Please click on the link to Zulip, where I put screenshots of the commands. I tried to put that here, but it didn’t work.

pmeunier on February 25, 2022

I looked at the image on Zulip, but it isn’t a full description. I really need steps in the format from my previous post (sorry). In particular, starting from a fresh clone is important. If you can’t replicate, you can send me ( a tarball of your repository, along with exact steps (in text) to reproduce, saying for each step what you expected, and what you got instead.

I know this is a boring way to report bugs, but it makes things so much more efficient. This isn’t Pijul-specific, see

joyously on February 25, 2022

There are three issues here, that I think you are converging into one. This particular report (652) is about the problem the user faces when something has gone wrong, but pijul doesn’t give enough information to proceed.

You don’t need to reproduce the error message to fix it. You need to change the code so that more information is output in those cases, so that the user can know what to try next. In one case, a file name is needed. In another, perhaps the name of the remote or a prompt for which remote to use since none is known. I could write a separate issue for the problem I am currently having with the pijul repository generating these errors, but that is a separate concern.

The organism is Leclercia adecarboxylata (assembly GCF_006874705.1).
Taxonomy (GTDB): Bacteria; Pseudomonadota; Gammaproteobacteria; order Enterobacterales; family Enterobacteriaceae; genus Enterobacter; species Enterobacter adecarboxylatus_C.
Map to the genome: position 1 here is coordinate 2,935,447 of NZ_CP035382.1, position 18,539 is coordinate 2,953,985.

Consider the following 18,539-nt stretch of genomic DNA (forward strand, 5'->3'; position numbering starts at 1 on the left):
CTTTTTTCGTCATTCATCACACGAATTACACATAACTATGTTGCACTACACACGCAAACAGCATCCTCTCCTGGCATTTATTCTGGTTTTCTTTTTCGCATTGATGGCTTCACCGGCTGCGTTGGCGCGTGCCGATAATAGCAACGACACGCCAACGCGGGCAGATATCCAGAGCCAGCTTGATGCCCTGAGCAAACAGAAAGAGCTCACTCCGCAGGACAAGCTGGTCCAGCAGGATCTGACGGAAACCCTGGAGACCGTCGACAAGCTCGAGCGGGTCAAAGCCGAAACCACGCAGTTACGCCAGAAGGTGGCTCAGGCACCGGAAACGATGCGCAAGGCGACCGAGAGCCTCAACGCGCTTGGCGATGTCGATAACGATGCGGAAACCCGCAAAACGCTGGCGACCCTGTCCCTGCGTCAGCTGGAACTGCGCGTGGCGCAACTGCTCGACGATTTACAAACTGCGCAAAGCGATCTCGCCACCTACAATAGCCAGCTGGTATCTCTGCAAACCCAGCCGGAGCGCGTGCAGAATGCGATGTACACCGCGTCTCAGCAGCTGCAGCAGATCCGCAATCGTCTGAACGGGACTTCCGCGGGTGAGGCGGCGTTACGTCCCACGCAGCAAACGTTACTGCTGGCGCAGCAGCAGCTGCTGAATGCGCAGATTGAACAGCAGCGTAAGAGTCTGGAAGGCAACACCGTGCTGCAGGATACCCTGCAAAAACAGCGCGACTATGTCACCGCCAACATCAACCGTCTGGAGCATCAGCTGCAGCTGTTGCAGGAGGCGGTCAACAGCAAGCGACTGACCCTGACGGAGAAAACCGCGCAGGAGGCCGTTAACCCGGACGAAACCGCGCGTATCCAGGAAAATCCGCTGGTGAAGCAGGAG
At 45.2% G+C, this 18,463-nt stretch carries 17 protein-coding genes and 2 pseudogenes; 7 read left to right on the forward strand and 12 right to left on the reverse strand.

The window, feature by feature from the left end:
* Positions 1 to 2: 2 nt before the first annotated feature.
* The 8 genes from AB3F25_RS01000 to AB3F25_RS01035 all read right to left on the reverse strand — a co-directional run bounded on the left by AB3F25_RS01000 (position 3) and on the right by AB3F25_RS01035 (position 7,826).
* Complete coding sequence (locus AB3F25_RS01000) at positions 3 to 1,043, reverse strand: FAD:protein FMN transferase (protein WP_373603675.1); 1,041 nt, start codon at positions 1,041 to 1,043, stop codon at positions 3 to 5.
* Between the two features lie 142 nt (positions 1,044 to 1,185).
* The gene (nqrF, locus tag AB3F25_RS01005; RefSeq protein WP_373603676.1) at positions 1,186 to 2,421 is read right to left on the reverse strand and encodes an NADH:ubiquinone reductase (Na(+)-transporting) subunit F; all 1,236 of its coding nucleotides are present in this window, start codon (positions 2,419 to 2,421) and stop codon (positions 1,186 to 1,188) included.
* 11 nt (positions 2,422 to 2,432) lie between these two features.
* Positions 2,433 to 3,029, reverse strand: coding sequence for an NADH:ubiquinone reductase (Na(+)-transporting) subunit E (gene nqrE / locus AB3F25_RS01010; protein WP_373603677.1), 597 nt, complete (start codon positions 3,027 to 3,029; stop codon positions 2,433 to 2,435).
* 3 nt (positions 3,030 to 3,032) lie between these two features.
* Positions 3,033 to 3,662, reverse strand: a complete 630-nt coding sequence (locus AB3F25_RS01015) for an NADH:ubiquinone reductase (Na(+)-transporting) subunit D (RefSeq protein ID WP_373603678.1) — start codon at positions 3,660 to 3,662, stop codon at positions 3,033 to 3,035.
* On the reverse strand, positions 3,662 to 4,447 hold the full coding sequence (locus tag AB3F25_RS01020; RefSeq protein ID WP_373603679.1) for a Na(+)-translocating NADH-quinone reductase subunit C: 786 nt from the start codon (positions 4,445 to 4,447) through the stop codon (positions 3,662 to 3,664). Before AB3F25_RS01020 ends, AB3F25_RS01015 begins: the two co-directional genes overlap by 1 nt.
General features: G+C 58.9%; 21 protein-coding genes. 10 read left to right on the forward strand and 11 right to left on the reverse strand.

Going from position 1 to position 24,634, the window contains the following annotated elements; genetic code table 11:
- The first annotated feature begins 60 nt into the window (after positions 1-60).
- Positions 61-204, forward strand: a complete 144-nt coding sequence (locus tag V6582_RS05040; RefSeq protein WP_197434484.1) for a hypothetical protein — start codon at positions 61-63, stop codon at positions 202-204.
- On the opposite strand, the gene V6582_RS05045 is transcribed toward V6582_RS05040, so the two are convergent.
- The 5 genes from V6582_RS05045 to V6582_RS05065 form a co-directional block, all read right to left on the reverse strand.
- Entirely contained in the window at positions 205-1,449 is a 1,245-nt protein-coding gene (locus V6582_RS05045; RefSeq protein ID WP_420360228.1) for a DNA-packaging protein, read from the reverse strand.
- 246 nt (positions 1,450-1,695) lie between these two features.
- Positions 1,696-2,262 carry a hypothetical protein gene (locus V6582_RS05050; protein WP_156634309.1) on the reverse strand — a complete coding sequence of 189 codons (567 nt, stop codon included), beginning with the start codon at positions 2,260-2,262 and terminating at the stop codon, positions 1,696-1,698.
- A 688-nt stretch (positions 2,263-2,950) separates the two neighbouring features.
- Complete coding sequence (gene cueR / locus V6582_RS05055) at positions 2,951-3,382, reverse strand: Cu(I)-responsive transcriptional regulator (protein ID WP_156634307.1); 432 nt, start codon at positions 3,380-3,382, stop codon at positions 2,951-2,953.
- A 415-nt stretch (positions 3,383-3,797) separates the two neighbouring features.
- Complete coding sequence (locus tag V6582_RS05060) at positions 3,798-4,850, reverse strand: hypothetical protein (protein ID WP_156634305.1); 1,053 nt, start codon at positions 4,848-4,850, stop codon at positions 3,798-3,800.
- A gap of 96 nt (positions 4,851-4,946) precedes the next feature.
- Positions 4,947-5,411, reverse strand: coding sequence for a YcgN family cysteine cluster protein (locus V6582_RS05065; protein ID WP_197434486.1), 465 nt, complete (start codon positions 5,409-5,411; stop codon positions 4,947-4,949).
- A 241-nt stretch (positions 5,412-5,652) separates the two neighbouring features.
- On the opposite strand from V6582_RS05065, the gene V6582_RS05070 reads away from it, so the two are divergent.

pmeunier on February 25, 2022

There are three issues here, that I think you are converging into one.

I don’t know, because I haven’t seen a precise description of these issues. Sorry to be a little rigid here, but without a way to reproduce (along with a concrete description of “what you expected” and “what you got instead”), there really is nothing I can do, “changing the code” doesn’t really tell me how to change it.

joyously on February 26, 2022

I looked at the image on Zulip, but it isn’t a full description.

Well, it actually is. I haven’t done anything with the pijul repositories that I have cloned, except occasionally pull changes and then build. I’m not even executing the built versions, so I’ve only been running the pijul that I installed from (mostly because I kept getting “missing remote”).